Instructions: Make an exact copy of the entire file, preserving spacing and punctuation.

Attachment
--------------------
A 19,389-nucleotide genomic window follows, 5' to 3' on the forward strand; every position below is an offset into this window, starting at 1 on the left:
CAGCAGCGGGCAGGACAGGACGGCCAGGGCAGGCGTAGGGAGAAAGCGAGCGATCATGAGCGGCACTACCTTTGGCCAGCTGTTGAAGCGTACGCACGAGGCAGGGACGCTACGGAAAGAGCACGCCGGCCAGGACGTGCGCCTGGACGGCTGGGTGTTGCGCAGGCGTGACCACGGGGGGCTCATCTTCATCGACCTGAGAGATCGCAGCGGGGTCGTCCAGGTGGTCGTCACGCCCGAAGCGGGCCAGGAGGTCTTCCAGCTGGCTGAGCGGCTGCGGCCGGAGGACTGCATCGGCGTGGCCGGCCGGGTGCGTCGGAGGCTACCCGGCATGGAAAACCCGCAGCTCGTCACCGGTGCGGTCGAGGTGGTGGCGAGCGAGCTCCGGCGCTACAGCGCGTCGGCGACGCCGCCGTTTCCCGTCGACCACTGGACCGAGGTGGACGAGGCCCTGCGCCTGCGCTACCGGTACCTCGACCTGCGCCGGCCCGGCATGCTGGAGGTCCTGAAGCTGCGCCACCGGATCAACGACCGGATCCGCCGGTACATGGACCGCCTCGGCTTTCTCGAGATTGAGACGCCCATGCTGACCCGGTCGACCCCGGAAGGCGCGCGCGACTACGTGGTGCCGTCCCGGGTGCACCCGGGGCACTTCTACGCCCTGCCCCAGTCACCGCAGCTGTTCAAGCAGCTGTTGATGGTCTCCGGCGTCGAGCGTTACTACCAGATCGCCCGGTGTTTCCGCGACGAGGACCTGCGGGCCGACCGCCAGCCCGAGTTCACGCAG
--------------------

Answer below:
A 19,389-nucleotide genomic window follows, 5' to 3' on the forward strand; every position below is an offset into this window, starting at 1 on the left:
CAGCAGCGGGCAGGACAGGACGGCCAGGGCAGGCGTAGGGAGAAAGCGAGCGATCATGAGCGGCACTACCTTTGGCCAGCTGTTGAAGCGTACGCACGAGGCAGGGACGCTACGGAAAGAGCACGCCGGCCAGGACGTGCGCCTGGACGGCTGGGTGTTGCGCAGGCGTGACCACGGGGGGCTCATCTTCATCGACCTGAGAGATCGCAGCGGGGTCGTCCAGGTGGTCGTCACGCCCGAAGCGGGCCAGGAGGTCTTCCAGCTGGCTGAGCGGCTGCGGCCGGAGGACTGCATCGGCGTGGCCGGCCGGGTGCGTCGGAGGCTACCCGGCATGGAAAACCCGCAGCTCGTCACCGGTGCGGTCGAGGTGGTGGCGAGCGAGCTCCGGCGCTACAGCGCGTCGGCGACGCCGCCGTTTCCCGTCGACCACTGGACCGAGGTGGACGAGGCCCTGCGCCTGCGCTACCGGTACCTCGACCTGCGCCGGCCCGGCATGCTGGAGGTCCTGAAGCTGCGCCACCGGATCAACGACCGGATCCGCCGGTACATGGACCGCCTCGGCTTTCTCGAGATTGAGACGCCCATGCTGACCCGGTCGACCCCGGAAGGCGCGCGCGACTACGTGGTGCCGTCCCGGGTGCACCCGGGGCACTTCTACGCCCTGCCCCAGTCACCGCAGCTGTTCAAGCAGCTGTTGATGGTCTCCGGCGTCGAGCGTTACTACCAGATCGCCCGGTGTTTCCGCGACGAGGACCTGCGGGCCGACCGCCAGCCCGAGTTCACGCAG